• Carrying over a balance – it’s natural to let your hair down on holiday and spend more than usual. But, make sure you have cash over to clear your balance each month. Unless you have a 0% deal, you’ll have to pay interest, and credit cards tend to come with high APR.

  • Being caught out by fees – despite eliminating many fees when spending abroad, some travel credit cards may charge monthly or annual fees, so be sure to check

What’s the best travel credit card for you?

The first step is to check what you’ll be charged to use the card/s you already have. If you need to, contact the provider to find out. Then you’ll know how much a travel credit card could save you.

Then get onto a credit card comparison service to see the travel options available. Many card providers now offer eligibility checkers which allow you to see if you would be accepted for a card without officially applying.

As ever, the most competitive deals are only offered to applicants with good credit scores.

When looking at the travel credit cards listed, pay attention to the following fees:

  • Non-sterling transaction fee what you’ll pay, per purchase, to convert the currency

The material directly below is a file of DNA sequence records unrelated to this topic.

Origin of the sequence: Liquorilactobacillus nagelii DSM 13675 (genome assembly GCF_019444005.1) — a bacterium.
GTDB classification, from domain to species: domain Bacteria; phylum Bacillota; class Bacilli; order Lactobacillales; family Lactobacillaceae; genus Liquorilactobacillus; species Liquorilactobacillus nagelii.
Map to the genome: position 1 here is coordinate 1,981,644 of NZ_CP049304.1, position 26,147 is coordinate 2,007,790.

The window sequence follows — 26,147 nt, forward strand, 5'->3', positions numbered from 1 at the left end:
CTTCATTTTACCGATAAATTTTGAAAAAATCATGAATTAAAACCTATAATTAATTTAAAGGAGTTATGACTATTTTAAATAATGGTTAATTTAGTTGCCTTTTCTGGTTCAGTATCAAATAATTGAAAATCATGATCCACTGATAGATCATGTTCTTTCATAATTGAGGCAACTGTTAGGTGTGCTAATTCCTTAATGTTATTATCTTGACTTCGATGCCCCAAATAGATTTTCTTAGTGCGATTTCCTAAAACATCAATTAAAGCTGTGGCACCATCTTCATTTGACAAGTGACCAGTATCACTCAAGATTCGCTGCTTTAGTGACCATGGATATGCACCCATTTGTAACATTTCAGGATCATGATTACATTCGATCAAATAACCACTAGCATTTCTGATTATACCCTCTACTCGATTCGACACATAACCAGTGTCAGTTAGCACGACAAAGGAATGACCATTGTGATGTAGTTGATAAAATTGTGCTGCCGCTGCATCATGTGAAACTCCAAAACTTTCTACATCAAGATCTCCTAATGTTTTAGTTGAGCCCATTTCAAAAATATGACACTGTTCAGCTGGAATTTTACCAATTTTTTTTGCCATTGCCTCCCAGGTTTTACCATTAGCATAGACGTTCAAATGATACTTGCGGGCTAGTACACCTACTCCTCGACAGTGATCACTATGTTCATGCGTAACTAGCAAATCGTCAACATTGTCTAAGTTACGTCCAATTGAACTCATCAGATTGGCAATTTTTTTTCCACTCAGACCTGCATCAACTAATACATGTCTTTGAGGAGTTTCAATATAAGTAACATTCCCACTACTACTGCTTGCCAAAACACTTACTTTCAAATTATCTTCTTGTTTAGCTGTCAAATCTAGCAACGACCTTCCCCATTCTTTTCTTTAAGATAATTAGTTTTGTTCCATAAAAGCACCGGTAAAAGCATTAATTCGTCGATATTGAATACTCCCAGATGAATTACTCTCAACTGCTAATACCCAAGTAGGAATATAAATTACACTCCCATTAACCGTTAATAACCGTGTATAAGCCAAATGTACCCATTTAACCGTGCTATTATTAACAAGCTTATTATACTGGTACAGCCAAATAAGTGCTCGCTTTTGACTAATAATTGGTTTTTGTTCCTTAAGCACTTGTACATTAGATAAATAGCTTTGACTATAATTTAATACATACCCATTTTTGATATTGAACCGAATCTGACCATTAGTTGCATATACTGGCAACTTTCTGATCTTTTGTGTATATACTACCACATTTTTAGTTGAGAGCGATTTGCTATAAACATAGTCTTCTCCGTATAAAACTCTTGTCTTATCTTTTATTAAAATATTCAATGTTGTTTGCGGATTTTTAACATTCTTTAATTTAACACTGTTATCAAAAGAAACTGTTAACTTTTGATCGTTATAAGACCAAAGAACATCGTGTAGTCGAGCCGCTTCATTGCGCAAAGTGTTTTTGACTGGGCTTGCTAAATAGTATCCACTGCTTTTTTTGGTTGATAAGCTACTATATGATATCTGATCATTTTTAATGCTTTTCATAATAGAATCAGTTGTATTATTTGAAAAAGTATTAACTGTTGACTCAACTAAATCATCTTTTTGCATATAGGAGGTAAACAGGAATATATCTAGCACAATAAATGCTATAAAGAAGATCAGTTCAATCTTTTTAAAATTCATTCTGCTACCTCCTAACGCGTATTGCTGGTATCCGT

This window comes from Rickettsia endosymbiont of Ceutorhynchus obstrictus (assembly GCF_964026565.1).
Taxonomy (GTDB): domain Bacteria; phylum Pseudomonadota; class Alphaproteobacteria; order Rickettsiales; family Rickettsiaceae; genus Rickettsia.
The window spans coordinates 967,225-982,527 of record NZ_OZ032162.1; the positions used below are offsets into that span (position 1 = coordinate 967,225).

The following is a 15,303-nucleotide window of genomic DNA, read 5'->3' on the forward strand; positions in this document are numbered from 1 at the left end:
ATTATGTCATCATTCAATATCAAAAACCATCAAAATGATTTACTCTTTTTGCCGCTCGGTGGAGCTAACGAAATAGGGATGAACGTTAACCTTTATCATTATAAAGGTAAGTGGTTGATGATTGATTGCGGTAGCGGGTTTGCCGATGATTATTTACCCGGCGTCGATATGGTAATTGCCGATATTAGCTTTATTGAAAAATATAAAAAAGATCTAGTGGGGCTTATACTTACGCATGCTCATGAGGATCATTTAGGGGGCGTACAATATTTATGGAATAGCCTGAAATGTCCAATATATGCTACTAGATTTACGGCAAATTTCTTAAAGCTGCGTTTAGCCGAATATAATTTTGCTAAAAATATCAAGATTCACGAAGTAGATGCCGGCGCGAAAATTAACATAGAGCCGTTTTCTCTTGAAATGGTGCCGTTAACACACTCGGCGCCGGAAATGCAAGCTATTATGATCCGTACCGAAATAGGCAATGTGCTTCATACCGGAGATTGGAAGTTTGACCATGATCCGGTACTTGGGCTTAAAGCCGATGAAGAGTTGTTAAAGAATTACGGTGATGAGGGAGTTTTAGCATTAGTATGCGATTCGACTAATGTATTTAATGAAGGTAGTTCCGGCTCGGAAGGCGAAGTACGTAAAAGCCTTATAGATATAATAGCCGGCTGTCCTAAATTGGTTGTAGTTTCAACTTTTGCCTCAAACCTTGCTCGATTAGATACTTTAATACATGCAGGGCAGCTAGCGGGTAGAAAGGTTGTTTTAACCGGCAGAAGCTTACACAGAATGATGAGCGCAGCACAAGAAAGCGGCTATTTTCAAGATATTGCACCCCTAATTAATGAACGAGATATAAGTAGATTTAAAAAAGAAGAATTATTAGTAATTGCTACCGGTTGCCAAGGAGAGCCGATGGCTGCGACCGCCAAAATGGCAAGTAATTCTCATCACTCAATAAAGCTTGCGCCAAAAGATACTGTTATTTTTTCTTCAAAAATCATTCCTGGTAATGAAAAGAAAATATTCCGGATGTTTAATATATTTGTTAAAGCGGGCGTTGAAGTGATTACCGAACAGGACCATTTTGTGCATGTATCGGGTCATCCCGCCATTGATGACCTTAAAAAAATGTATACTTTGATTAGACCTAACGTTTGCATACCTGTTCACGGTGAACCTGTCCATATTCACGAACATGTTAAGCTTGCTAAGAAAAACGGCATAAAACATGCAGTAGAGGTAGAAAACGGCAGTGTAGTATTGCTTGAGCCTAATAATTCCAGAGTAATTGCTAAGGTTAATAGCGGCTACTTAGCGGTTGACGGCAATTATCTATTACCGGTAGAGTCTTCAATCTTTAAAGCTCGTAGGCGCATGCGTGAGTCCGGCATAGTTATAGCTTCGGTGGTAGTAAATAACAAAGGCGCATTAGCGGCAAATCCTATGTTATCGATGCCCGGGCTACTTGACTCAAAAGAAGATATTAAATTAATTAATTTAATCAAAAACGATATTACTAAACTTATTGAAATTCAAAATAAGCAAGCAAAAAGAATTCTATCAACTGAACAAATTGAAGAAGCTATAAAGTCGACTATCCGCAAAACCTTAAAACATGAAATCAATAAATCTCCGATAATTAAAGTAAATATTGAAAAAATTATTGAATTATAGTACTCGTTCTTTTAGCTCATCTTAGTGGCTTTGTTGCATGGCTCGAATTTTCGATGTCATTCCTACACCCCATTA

• Non-sterling cash fee – what you’ll be charged to withdraw money from an ATM

  • Interest on cash withdrawals – what APR will apply and from when?

  • The representative APR – the annual percentage rate shows how much you’ll pay back in interest and factors in all fees. But bear in mind that if the APR is ‘representative’, it only has to be offered to 51% of people who successfully apply for the card with the remaining 49% potentially being offered a higher rate

On the plus side, look for any cashback or rewards. If the card carries an annual fee, weigh up whether the perk is worth it.

What are the alternatives to a travel credit card?

There are some alternatives to a travel credit card to consider, too.

You could take out some foreign currency before your trip. If you choose to do this, make sure you shop around to find the most competitive rates online and that your travel insurance covers you for lost or stolen cash.

You could also apply for a prepaid currency card which you load with currency in advance and spend on as you would a debit card. Prepaid cards are a good way of budgeting but they may still charge fees for spending or withdrawing cash, so always check.

There are also a number of debit cards designed for overseas use, but you may need to open a new bank account to qualify.

Related: Compare Credit Cards & Find The Right Offer For You